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FEEL ME

Epidermis

Eclectic Prog


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Epidermis Feel Me album cover
3.92 | 6 ratings | 1 reviews | 17% 5 stars

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Studio Album, released in 1991

Songs / Tracks Listing

1. Ich fühle Mich (radio mix) (3:06)
2. Ich fühle Mich (original) (7:47)
3. A speck, a dream (22:02)
4. Traumland (radio mix) (4:21)
5. Traumland (original) (7:44)

Total Time: 45:00

Lyrics

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Music tabs (tablatures)

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Line-up / Musicians

- Reiner Neeb / drums, vocals
- Wolfgang Wünsche / bass, vocals
- Rolf Lonz / guitar, vocals
- Michael Kurz / keyboard, vocals

Releases information

This is "Feel Me" Version 1
CD Music Is Intelligence WMMS 008 (1991) GERMANY
Promotion - CD, - Spezialmix.

Thanks to ProgLucky for the addition
and to Grendelbox for the last updates
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Feel Me (Special Edition)Feel Me (Special Edition)
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EPIDERMIS Feel Me ratings distribution


3.92
(6 ratings)
Essential: a masterpiece of progressive rock music(17%)
17%
Excellent addition to any prog rock music collection(67%)
67%
Good, but non-essential (0%)
0%
Collectors/fans only (0%)
0%
Poor. Only for completionists (17%)
17%

EPIDERMIS Feel Me reviews


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Collaborators/Experts Reviews

Review by Sean Trane
SPECIAL COLLABORATOR Prog Folk
4 stars Apparently, this album is Epidermis' third album, recorded some 12 years after their rather good Genius Of Original Force debut, Epidermis managed to retain a certain progressive edge and actually did not fall into the trap of recording an awful album after many years, casted-off in a cupboard shelf. With an unchanged line-up, the group gets plenty of help from guest musicians. Musically they sound fairly different, the GG-obsession being much less present, and the German singing also changing much sonically speaking. From the five tracks present, only three are real complete tracks, the last two being so-called radio edits - as if Epidermis was to ever get radio airplay, but hearing those clear melodies, it was worth a shot.

The opening almost 8-min Ich Fühle Mich (the title track Feel Me) is a delightful piece of music mixing modern rock balladry with classical gothic (almost medieval) ambiances and the use of many classical acoustic instrument give the track a superb almost folk-prog and the group lets itself flow within the dreamy soundscape. This track often approaches the intimate feel of chamber music, partly due to the violin and oboe guest instruments, but retains a clear rock edge. The following almost 8-min Traumland (Dreamland) retains that charming folk sound but veering a bit more towards the Mike Oldfield realm (the pop side is undeniable but mostly offset by a medieval feel), it is maybe the most accessible of tracks of the album. In a way, we are fraying with Ougenweide (helped by the German lyrics sounding often authentic), new-age versions Alan Stivell or Dan Ars Bras from the same years, as the rhythms are seemingly programmed (I can't be sure because the drum sounds of those dreadful late80's-early- 90's were definitely tampering the aesthetics resistance of the most uncompromising purist musicians) but there is nothing unbearable, quite on the contrary.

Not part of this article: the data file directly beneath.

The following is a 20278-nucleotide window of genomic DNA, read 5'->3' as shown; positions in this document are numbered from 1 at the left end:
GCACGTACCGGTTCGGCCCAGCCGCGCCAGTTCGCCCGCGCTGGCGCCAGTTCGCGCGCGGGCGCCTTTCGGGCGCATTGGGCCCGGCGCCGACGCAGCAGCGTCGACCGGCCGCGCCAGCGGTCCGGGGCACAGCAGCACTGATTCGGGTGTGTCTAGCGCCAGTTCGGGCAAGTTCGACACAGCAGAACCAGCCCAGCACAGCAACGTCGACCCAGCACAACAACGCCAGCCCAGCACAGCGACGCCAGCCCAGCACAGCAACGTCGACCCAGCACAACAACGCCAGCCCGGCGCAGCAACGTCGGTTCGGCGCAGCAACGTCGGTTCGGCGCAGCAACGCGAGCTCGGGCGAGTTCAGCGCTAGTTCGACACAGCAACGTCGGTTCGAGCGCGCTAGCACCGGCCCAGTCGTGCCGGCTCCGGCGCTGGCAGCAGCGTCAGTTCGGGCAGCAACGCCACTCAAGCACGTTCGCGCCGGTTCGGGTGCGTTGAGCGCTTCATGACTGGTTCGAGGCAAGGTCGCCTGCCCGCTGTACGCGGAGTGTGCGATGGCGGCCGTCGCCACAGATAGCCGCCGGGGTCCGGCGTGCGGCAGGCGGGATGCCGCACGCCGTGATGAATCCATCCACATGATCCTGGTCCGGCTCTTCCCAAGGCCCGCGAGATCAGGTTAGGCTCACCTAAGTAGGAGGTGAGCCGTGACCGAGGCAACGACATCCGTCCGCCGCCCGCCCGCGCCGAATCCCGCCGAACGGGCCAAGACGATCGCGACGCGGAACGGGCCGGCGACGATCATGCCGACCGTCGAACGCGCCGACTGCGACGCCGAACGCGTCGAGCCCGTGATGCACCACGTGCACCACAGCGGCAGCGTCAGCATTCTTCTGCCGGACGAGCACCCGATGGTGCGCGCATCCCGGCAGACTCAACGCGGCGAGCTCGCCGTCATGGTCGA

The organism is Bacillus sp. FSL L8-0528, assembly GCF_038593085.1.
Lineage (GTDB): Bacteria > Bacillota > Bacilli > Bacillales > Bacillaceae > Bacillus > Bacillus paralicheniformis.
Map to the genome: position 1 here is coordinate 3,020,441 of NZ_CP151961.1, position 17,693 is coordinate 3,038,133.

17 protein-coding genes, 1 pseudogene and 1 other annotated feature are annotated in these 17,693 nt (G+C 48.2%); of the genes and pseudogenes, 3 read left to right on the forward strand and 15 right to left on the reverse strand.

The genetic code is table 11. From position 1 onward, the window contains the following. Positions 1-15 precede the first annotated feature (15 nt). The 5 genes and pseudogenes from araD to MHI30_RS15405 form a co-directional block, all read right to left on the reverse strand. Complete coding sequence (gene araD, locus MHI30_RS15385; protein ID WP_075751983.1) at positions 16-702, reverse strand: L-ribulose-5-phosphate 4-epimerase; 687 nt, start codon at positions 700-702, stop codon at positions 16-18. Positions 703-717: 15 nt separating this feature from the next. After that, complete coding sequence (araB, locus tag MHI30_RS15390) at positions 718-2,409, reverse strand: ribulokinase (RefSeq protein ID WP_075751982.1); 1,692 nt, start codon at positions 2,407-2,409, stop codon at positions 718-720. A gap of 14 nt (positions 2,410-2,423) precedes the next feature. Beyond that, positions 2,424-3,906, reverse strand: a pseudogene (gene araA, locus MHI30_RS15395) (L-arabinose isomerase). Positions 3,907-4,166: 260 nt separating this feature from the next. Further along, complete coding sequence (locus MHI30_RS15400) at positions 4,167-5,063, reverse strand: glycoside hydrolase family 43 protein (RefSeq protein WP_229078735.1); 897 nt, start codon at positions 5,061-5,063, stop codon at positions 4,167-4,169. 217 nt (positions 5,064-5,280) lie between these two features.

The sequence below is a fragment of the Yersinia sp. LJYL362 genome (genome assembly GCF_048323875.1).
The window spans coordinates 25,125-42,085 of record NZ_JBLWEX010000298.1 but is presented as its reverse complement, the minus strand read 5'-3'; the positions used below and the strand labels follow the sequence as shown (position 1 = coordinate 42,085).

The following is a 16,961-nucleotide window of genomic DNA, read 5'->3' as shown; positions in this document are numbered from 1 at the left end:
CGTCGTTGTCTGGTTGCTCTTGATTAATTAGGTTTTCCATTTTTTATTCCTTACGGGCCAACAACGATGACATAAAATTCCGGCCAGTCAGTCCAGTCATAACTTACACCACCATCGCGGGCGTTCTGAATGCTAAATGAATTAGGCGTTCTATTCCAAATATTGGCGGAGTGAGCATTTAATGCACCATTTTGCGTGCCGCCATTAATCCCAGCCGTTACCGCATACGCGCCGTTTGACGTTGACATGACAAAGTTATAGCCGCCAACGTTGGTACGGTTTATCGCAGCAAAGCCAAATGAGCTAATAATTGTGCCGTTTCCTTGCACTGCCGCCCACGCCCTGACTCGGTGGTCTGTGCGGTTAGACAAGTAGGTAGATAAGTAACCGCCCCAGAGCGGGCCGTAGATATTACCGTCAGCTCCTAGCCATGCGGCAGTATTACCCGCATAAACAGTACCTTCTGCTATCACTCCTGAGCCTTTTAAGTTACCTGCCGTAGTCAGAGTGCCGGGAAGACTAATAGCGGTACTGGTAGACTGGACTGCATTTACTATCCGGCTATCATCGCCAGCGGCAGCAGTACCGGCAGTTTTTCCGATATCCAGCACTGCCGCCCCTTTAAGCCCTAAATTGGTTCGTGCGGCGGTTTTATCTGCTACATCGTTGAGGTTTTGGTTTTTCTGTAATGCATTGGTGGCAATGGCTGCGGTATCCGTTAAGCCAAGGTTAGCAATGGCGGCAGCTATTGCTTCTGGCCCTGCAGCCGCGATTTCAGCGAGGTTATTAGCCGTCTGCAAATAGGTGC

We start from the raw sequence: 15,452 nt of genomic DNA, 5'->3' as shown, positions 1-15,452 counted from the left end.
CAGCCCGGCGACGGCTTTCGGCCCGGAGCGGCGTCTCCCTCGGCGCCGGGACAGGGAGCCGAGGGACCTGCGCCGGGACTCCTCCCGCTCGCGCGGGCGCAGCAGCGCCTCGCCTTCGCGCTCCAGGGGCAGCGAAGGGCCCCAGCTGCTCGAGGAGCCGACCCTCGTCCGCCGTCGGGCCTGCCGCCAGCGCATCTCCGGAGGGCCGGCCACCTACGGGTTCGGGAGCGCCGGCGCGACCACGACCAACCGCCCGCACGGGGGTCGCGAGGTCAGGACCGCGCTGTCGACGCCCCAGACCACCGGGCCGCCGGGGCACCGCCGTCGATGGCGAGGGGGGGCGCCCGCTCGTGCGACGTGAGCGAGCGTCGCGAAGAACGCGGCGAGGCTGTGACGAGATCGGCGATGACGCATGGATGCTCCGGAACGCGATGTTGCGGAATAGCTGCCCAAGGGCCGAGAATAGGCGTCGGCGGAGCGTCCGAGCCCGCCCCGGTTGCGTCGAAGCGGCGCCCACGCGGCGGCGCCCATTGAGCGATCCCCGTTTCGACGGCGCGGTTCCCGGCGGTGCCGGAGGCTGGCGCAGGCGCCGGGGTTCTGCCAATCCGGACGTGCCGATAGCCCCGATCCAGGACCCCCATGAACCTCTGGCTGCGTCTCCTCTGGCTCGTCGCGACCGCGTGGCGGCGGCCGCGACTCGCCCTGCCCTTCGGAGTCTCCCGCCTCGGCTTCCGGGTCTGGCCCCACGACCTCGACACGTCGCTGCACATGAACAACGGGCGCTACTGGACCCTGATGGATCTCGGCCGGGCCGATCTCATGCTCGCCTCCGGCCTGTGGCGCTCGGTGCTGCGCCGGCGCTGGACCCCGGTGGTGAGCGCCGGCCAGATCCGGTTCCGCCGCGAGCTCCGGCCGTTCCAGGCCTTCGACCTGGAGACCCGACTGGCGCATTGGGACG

The following 22-min epic A Speck, A Dream, is a complete different story. Epidermis develops a weird mix of Gentle Giant influences with Univers Zero-esque chamber prog that results in some parts of the music sometimes approaching the universe of Zappa (without the silly humour, though). They use an impressive amount of unusual instruments (among others violin, bassoon, oboe, accordion, sitar, recorders, double bass, tamboura, vibes, clarinet, and children choirs) and manage it quite impressively, while keeping it not too complex, fairly accessible (we are far from UZ's macabre realm) and keeping a slight happy but gothic ambiance. While returning to their GG influences temporarily, Epidermis does not use the full frontal array of GG musical palette, (avoiding cannon vocals among other), and their major influence appears completely integrated in their sound. Easily the album's highlight, this track is a small tour de force.

The two shortened tracks (edits of the opening tracks) that follow do have a more radiophonic sound, but are not altogether different, but they really don't compare to the original tracks.

What actually startles this proghead is that, at a time when prog was only about neo- prog and early Progmetal (the Magna Carta label bullet years), this kind of album completely escaped progheads at the time of its release. Indeed, this was not easily accessible symphonic prog, but this almost RIO-Gentle Giant meeting Chamber music was completely out of this world. Even this writer missed the album until the early 00's, but is now making a mission of getting this album a bit of the much-deserved sunlight it needs. While hardly flawless, this uis one of the 90's better album IMHO.

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Send comments to Sean Trane (BETA) | Report this review (#122287) | Review Permalink
Posted Wednesday, May 16, 2007

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